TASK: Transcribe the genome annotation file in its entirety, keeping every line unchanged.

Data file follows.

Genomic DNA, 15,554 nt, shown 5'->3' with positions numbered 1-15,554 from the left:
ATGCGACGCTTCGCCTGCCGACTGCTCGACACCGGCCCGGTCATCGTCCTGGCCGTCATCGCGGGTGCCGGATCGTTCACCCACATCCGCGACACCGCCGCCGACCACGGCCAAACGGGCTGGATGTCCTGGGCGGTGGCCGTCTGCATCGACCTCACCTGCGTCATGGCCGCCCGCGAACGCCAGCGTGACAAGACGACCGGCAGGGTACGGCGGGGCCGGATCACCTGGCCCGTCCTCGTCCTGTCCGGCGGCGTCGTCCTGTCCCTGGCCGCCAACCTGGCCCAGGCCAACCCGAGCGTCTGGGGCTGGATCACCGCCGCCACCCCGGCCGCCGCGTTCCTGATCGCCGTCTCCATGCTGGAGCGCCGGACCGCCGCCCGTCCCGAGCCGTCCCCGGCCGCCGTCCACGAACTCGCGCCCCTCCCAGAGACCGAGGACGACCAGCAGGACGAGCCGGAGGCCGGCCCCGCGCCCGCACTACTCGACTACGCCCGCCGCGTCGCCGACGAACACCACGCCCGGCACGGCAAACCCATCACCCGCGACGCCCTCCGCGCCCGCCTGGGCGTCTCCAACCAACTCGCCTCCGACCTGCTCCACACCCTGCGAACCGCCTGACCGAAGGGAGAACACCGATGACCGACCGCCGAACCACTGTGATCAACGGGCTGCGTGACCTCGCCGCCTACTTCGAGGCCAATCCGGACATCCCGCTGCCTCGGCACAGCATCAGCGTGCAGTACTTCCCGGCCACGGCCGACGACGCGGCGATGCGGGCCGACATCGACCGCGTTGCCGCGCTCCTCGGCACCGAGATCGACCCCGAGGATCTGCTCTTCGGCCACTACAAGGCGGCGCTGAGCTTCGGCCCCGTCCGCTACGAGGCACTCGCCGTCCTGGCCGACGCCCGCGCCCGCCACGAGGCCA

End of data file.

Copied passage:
Genomic DNA, 15,554 nt, shown 5'->3' with positions numbered 1-15,554 from the left:
ATGCGACGCTTCGCCTGCCGACTGCTCGACACCGGCCCGGTCATCGTCCTGGCCGTCATCGCGGGTGCCGGATCGTTCACCCACATCCGCGACACCGCCGCCGACCACGGCCAAACGGGCTGGATGTCCTGGGCGGTGGCCGTCTGCATCGACCTCACCTGCGTCATGGCCGCCCGCGAACGCCAGCGTGACAAGACGACCGGCAGGGTACGGCGGGGCCGGATCACCTGGCCCGTCCTCGTCCTGTCCGGCGGCGTCGTCCTGTCCCTGGCCGCCAACCTGGCCCAGGCCAACCCGAGCGTCTGGGGCTGGATCACCGCCGCCACCCCGGCCGCCGCGTTCCTGATCGCCGTCTCCATGCTGGAGCGCCGGACCGCCGCCCGTCCCGAGCCGTCCCCGGCCGCCGTCCACGAACTCGCGCCCCTCCCAGAGACCGAGGACGACCAGCAGGACGAGCCGGAGGCCGGCCCCGCGCCCGCACTACTCGACTACGCCCGCCGCGTCGCCGACGAACACCACGCCCGGCACGGCAAACCCATCACCCGCGACGCCCTCCGCGCCCGCCTGGGCGTCTCCAACCAACTCGCCTCCGACCTGCTCCACACCCTGCGAACCGCCTGACCGAAGGGAGAACACCGATGACCGACCGCCGAACCACTGTGATCAACGGGCTGCGTGACCTCGCCGCCTACTTCGAGGCCAATCCGGACATCCCGCTGCCTCGGCACAGCATCAGCGTGCAGTACTTCCCGGCCACGGCCGACGACGCGGCGATGCGGGCCGACATCGACCGCGTTGCCGCGCTCCTCGGCACCGAGATCGACCCCGAGGATCTGCTCTTCGGCCACTACAAGGCGGCGCTGAGCTTCGGCCCCGTCCGCTACGAGGCACTCGCCGTCCTGGCCGACGCCCGCGCCCGCCACGAGGCCA